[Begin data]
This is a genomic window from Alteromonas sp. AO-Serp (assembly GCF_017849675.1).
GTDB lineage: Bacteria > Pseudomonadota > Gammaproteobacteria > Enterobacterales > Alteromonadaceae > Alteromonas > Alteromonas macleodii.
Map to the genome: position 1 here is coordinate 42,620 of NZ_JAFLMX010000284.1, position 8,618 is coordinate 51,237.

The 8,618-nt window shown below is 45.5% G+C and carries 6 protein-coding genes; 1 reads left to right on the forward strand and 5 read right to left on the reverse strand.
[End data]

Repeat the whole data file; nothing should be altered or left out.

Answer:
This is a genomic window from Alteromonas sp. AO-Serp (assembly GCF_017849675.1).
GTDB lineage: Bacteria > Pseudomonadota > Gammaproteobacteria > Enterobacterales > Alteromonadaceae > Alteromonas > Alteromonas macleodii.
Map to the genome: position 1 here is coordinate 42,620 of NZ_JAFLMX010000284.1, position 8,618 is coordinate 51,237.

The 8,618-nt window shown below is 45.5% G+C and carries 6 protein-coding genes; 1 reads left to right on the forward strand and 5 read right to left on the reverse strand.